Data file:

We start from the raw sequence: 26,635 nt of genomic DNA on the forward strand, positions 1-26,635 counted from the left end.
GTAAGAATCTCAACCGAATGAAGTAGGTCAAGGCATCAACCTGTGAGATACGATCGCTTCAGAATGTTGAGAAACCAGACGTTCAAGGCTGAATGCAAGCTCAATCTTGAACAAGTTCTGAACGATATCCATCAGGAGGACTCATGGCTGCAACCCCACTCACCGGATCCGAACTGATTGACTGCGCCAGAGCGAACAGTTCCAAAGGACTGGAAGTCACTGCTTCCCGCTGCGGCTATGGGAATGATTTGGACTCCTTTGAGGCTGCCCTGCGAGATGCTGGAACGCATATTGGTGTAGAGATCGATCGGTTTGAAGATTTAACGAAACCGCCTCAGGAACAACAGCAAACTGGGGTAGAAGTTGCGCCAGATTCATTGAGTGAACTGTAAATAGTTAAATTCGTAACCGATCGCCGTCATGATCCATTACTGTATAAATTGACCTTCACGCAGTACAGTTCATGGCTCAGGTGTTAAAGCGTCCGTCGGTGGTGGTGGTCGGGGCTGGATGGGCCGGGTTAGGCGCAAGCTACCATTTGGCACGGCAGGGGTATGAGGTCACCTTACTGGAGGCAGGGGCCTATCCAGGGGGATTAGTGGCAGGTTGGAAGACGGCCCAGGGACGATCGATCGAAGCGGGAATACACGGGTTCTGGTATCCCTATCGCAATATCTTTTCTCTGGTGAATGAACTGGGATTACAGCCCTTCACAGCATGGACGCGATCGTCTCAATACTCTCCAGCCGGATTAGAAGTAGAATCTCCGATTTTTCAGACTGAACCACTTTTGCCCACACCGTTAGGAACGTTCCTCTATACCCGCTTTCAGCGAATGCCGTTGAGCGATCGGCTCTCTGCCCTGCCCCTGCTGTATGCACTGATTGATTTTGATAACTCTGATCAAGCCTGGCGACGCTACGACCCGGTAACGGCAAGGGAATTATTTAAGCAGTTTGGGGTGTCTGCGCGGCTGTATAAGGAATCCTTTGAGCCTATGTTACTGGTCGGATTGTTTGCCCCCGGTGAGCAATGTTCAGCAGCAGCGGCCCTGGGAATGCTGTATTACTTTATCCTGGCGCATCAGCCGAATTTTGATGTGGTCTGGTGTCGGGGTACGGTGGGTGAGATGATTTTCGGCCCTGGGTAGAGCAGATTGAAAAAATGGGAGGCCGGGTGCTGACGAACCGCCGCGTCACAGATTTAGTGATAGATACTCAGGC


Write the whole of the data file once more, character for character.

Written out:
We start from the raw sequence: 26,635 nt of genomic DNA on the forward strand, positions 1-26,635 counted from the left end.
GTAAGAATCTCAACCGAATGAAGTAGGTCAAGGCATCAACCTGTGAGATACGATCGCTTCAGAATGTTGAGAAACCAGACGTTCAAGGCTGAATGCAAGCTCAATCTTGAACAAGTTCTGAACGATATCCATCAGGAGGACTCATGGCTGCAACCCCACTCACCGGATCCGAACTGATTGACTGCGCCAGAGCGAACAGTTCCAAAGGACTGGAAGTCACTGCTTCCCGCTGCGGCTATGGGAATGATTTGGACTCCTTTGAGGCTGCCCTGCGAGATGCTGGAACGCATATTGGTGTAGAGATCGATCGGTTTGAAGATTTAACGAAACCGCCTCAGGAACAACAGCAAACTGGGGTAGAAGTTGCGCCAGATTCATTGAGTGAACTGTAAATAGTTAAATTCGTAACCGATCGCCGTCATGATCCATTACTGTATAAATTGACCTTCACGCAGTACAGTTCATGGCTCAGGTGTTAAAGCGTCCGTCGGTGGTGGTGGTCGGGGCTGGATGGGCCGGGTTAGGCGCAAGCTACCATTTGGCACGGCAGGGGTATGAGGTCACCTTACTGGAGGCAGGGGCCTATCCAGGGGGATTAGTGGCAGGTTGGAAGACGGCCCAGGGACGATCGATCGAAGCGGGAATACACGGGTTCTGGTATCCCTATCGCAATATCTTTTCTCTGGTGAATGAACTGGGATTACAGCCCTTCACAGCATGGACGCGATCGTCTCAATACTCTCCAGCCGGATTAGAAGTAGAATCTCCGATTTTTCAGACTGAACCACTTTTGCCCACACCGTTAGGAACGTTCCTCTATACCCGCTTTCAGCGAATGCCGTTGAGCGATCGGCTCTCTGCCCTGCCCCTGCTGTATGCACTGATTGATTTTGATAACTCTGATCAAGCCTGGCGACGCTACGACCCGGTAACGGCAAGGGAATTATTTAAGCAGTTTGGGGTGTCTGCGCGGCTGTATAAGGAATCCTTTGAGCCTATGTTACTGGTCGGATTGTTTGCCCCCGGTGAGCAATGTTCAGCAGCAGCGGCCCTGGGAATGCTGTATTACTTTATCCTGGCGCATCAGCCGAATTTTGATGTGGTCTGGTGTCGGGGTACGGTGGGTGAGATGATTTTCGGCCCTGGGTAGAGCAGATTGAAAAAATGGGAGGCCGGGTGCTGACGAACCGCCGCGTCACAGATTTAGTGATAGATACTCAGGC